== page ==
This paper describes a preliminary research proposal for graduate study. A large percentage of installed sanitation technology fails before its design lifespan. Insufficient operations and maintenance is often cited as a reason for these failures. As such, this paper proposes a research plan aimed at understanding how we can enable more sustainable projects. Past research tends to focus on project phases before and during construction, and how technical project teams function. Therefore, we extend existing theory by focusing on the postconstruction project phase. We move towards a knowledge-based view of the project, and explore the relationship between knowledge networks and project governance. This research will be carried out in the context of development engineering. Development is defined as systemic change involving technology, which may be due to either changed technology or a changed context. The practical goal of this theoretical contribution is to enable project sustainability on a lifecycle basis and reduce the public health, social, environmental, and financial costs of failed infrastructure. Enormous resources are being expended on sanitation projects in order to extend their benefits to all people. However, simply building new systems will not achieve this goal if they fail—in other words, if they are not socially and technically sustainable. Unfortunately, based on current failure rates, as they are currently being designed, sanitation systems do not seem to meet these basic criteria. This research seeks to address this lack.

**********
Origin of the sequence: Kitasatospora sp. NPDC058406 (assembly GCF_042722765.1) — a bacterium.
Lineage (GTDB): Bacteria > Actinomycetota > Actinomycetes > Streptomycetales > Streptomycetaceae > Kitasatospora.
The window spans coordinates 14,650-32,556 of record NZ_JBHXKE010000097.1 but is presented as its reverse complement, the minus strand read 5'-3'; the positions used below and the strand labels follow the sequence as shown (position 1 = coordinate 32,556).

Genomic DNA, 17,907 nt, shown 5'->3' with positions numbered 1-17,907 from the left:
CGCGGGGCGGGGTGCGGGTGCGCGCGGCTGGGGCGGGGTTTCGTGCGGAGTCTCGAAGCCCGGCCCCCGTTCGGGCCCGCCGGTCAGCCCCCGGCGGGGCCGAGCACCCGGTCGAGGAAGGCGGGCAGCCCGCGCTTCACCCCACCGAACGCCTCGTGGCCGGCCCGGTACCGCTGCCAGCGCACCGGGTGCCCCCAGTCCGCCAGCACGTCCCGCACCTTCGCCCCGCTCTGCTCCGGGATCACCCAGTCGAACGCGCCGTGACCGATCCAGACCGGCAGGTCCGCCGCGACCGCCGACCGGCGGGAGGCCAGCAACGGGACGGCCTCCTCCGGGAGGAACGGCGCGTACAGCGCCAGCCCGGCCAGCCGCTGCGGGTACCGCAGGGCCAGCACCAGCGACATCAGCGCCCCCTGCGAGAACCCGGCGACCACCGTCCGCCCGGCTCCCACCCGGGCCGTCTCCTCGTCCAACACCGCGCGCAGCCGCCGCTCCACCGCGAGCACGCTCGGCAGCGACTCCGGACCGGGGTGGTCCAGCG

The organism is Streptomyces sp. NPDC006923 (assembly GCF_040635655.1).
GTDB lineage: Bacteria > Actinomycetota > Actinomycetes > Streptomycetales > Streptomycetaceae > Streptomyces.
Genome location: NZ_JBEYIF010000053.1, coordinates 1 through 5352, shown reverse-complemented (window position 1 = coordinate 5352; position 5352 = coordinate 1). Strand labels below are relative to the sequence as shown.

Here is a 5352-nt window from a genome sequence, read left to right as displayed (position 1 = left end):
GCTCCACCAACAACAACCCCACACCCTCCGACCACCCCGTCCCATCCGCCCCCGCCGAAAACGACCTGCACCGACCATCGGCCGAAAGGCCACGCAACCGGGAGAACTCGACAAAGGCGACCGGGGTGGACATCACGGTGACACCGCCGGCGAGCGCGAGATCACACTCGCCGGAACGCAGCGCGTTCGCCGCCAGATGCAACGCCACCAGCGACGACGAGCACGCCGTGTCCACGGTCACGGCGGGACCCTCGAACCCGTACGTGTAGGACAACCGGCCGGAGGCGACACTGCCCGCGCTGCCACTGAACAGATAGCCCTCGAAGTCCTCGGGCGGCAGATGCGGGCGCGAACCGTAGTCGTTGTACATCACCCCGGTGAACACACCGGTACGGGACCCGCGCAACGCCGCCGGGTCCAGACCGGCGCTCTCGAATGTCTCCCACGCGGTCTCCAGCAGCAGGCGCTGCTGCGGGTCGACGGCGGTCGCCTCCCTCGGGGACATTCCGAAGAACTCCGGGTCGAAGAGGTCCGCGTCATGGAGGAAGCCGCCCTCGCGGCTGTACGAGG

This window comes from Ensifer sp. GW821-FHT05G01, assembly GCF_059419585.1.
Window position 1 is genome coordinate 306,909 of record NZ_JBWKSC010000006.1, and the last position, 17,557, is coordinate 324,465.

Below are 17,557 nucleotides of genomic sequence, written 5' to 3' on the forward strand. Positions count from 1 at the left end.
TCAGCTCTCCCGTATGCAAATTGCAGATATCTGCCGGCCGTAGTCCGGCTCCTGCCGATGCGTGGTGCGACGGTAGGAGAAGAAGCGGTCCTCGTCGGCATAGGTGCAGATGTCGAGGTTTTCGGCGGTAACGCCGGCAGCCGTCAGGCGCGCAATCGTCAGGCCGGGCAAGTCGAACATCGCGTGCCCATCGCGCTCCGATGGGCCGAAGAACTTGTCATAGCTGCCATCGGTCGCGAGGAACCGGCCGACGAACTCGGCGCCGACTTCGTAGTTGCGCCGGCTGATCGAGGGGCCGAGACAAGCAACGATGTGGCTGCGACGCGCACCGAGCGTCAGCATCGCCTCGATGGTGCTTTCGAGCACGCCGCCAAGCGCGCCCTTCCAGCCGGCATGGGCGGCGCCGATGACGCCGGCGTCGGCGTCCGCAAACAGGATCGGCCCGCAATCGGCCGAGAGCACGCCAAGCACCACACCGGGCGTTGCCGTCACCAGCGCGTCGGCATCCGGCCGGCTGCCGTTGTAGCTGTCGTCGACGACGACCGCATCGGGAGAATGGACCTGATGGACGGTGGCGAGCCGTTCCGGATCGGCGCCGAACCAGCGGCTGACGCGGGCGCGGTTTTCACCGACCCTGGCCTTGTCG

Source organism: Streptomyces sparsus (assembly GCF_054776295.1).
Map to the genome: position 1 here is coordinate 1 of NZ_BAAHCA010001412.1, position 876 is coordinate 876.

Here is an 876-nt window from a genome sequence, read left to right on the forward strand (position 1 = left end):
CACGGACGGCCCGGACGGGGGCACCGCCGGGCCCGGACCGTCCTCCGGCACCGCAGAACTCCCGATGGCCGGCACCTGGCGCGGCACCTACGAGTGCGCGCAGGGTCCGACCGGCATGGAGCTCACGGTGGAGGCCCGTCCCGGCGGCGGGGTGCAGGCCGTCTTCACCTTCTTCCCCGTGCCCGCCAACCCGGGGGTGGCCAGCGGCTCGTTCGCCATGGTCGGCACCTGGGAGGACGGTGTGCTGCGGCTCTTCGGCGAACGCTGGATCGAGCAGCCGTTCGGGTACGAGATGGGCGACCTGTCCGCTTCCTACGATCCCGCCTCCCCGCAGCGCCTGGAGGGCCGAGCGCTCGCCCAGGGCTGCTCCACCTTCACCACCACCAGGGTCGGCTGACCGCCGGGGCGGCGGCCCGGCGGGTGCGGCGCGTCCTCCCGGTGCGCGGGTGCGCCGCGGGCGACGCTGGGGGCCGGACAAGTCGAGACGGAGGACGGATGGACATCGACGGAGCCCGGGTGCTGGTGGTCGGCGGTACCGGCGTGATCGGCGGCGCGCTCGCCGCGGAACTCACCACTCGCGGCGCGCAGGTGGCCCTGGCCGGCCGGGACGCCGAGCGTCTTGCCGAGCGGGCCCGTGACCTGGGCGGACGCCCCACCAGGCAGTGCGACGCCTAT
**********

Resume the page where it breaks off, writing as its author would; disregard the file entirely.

Kaminsky, J., and Javernick-Will, A. (2011). "Sanitation Networks in Developing Communities." Engineering Project Organization Conference. Estes Park, CO.